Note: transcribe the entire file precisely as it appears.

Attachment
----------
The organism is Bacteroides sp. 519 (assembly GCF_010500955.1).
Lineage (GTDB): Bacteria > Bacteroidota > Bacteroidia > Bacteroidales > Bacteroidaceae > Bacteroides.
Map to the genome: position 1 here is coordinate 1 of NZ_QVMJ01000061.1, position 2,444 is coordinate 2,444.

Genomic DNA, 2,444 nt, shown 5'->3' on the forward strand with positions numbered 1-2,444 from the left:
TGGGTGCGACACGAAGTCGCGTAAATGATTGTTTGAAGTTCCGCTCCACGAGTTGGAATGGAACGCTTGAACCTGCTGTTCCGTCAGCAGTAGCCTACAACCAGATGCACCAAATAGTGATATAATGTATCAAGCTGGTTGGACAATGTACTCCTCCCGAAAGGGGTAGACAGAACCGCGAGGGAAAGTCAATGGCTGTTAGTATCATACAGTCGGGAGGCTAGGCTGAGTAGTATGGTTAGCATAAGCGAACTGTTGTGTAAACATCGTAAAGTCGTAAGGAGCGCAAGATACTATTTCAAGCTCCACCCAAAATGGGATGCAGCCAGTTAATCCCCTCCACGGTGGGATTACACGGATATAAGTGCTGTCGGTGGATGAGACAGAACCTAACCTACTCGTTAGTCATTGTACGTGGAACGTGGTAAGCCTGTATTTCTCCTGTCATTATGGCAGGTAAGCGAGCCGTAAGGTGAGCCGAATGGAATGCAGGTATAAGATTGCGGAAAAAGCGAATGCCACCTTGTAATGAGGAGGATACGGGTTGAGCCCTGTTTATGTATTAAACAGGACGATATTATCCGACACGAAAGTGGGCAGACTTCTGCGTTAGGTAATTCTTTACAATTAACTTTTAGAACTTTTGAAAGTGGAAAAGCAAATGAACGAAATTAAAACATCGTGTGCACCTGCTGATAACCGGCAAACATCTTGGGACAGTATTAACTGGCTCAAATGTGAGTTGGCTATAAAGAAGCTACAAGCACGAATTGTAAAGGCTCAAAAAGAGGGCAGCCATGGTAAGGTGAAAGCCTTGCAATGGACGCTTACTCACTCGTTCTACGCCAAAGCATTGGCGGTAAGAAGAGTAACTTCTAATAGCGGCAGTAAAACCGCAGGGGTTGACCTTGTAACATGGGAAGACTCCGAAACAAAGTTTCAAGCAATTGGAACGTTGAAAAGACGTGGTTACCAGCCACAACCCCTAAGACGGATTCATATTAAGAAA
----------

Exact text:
The organism is Bacteroides sp. 519 (assembly GCF_010500955.1).
Lineage (GTDB): Bacteria > Bacteroidota > Bacteroidia > Bacteroidales > Bacteroidaceae > Bacteroides.
Map to the genome: position 1 here is coordinate 1 of NZ_QVMJ01000061.1, position 2,444 is coordinate 2,444.

Genomic DNA, 2,444 nt, shown 5'->3' on the forward strand with positions numbered 1-2,444 from the left:
TGGGTGCGACACGAAGTCGCGTAAATGATTGTTTGAAGTTCCGCTCCACGAGTTGGAATGGAACGCTTGAACCTGCTGTTCCGTCAGCAGTAGCCTACAACCAGATGCACCAAATAGTGATATAATGTATCAAGCTGGTTGGACAATGTACTCCTCCCGAAAGGGGTAGACAGAACCGCGAGGGAAAGTCAATGGCTGTTAGTATCATACAGTCGGGAGGCTAGGCTGAGTAGTATGGTTAGCATAAGCGAACTGTTGTGTAAACATCGTAAAGTCGTAAGGAGCGCAAGATACTATTTCAAGCTCCACCCAAAATGGGATGCAGCCAGTTAATCCCCTCCACGGTGGGATTACACGGATATAAGTGCTGTCGGTGGATGAGACAGAACCTAACCTACTCGTTAGTCATTGTACGTGGAACGTGGTAAGCCTGTATTTCTCCTGTCATTATGGCAGGTAAGCGAGCCGTAAGGTGAGCCGAATGGAATGCAGGTATAAGATTGCGGAAAAAGCGAATGCCACCTTGTAATGAGGAGGATACGGGTTGAGCCCTGTTTATGTATTAAACAGGACGATATTATCCGACACGAAAGTGGGCAGACTTCTGCGTTAGGTAATTCTTTACAATTAACTTTTAGAACTTTTGAAAGTGGAAAAGCAAATGAACGAAATTAAAACATCGTGTGCACCTGCTGATAACCGGCAAACATCTTGGGACAGTATTAACTGGCTCAAATGTGAGTTGGCTATAAAGAAGCTACAAGCACGAATTGTAAAGGCTCAAAAAGAGGGCAGCCATGGTAAGGTGAAAGCCTTGCAATGGACGCTTACTCACTCGTTCTACGCCAAAGCATTGGCGGTAAGAAGAGTAACTTCTAATAGCGGCAGTAAAACCGCAGGGGTTGACCTTGTAACATGGGAAGACTCCGAAACAAAGTTTCAAGCAATTGGAACGTTGAAAAGACGTGGTTACCAGCCACAACCCCTAAGACGGATTCATATTAAGAAA